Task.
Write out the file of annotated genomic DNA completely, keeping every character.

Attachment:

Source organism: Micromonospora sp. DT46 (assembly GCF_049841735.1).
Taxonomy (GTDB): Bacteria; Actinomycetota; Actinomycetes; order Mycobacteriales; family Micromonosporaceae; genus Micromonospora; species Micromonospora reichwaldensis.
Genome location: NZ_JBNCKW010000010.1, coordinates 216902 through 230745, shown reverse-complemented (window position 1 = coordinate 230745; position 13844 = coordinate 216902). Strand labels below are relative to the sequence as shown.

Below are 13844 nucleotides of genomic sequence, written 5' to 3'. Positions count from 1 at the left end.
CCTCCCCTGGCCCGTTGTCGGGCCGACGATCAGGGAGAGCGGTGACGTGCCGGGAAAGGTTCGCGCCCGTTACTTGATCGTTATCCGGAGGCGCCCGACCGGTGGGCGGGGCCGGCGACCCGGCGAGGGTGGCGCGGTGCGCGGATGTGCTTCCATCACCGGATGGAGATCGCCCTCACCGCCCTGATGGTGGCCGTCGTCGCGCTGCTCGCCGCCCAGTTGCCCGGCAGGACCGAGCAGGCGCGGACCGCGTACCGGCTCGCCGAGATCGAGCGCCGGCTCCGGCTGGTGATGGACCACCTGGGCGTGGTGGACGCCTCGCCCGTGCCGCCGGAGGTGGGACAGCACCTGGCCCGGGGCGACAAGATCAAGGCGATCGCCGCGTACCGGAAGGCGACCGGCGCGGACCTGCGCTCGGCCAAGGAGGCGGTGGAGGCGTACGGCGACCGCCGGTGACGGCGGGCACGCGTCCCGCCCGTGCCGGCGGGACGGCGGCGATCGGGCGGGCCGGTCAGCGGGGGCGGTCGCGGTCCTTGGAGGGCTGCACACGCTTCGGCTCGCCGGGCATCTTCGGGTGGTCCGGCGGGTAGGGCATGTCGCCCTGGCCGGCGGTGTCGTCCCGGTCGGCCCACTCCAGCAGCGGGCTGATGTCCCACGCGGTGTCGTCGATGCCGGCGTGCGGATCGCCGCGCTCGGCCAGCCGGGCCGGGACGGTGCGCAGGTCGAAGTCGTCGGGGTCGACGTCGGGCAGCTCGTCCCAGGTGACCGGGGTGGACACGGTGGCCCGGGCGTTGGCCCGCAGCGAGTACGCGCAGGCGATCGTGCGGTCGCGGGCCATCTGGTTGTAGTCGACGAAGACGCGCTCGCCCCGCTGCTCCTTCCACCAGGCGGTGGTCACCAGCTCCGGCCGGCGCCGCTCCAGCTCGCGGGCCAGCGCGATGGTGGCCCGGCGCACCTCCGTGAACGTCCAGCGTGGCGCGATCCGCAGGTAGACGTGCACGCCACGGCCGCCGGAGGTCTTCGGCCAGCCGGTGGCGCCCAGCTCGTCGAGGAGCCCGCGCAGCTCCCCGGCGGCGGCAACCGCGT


Source organism: Micromonospora sp. DT46 (assembly GCF_049841735.1).
Taxonomy (GTDB): Bacteria; Actinomycetota; Actinomycetes; order Mycobacteriales; family Micromonosporaceae; genus Micromonospora; species Micromonospora reichwaldensis.
Genome location: NZ_JBNCKW010000010.1, coordinates 216902 through 230745, shown reverse-complemented (window position 1 = coordinate 230745; position 13844 = coordinate 216902). Strand labels below are relative to the sequence as shown.

Below are 13844 nucleotides of genomic sequence, written 5' to 3'. Positions count from 1 at the left end.
CCTCCCCTGGCCCGTTGTCGGGCCGACGATCAGGGAGAGCGGTGACGTGCCGGGAAAGGTTCGCGCCCGTTACTTGATCGTTATCCGGAGGCGCCCGACCGGTGGGCGGGGCCGGCGACCCGGCGAGGGTGGCGCGGTGCGCGGATGTGCTTCCATCACCGGATGGAGATCGCCCTCACCGCCCTGATGGTGGCCGTCGTCGCGCTGCTCGCCGCCCAGTTGCCCGGCAGGACCGAGCAGGCGCGGACCGCGTACCGGCTCGCCGAGATCGAGCGCCGGCTCCGGCTGGTGATGGACCACCTGGGCGTGGTGGACGCCTCGCCCGTGCCGCCGGAGGTGGGACAGCACCTGGCCCGGGGCGACAAGATCAAGGCGATCGCCGCGTACCGGAAGGCGACCGGCGCGGACCTGCGCTCGGCCAAGGAGGCGGTGGAGGCGTACGGCGACCGCCGGTGACGGCGGGCACGCGTCCCGCCCGTGCCGGCGGGACGGCGGCGATCGGGCGGGCCGGTCAGCGGGGGCGGTCGCGGTCCTTGGAGGGCTGCACACGCTTCGGCTCGCCGGGCATCTTCGGGTGGTCCGGCGGGTAGGGCATGTCGCCCTGGCCGGCGGTGTCGTCCCGGTCGGCCCACTCCAGCAGCGGGCTGATGTCCCACGCGGTGTCGTCGATGCCGGCGTGCGGATCGCCGCGCTCGGCCAGCCGGGCCGGGACGGTGCGCAGGTCGAAGTCGTCGGGGTCGACGTCGGGCAGCTCGTCCCAGGTGACCGGGGTGGACACGGTGGCCCGGGCGTTGGCCCGCAGCGAGTACGCGCAGGCGATCGTGCGGTCGCGGGCCATCTGGTTGTAGTCGACGAAGACGCGCTCGCCCCGCTGCTCCTTCCACCAGGCGGTGGTCACCAGCTCCGGCCGGCGCCGCTCCAGCTCGCGGGCCAGCGCGATGGTGGCCCGGCGCACCTCCGTGAACGTCCAGCGTGGCGCGATCCGCAGGTAGACGTGCACGCCACGGCCGCCGGAGGTCTTCGGCCAGCCGGTGGCGCCCAGCTCGTCGAGGAGCCCGCGCAGCTCCCCGGCGGCGGCAACCGCGT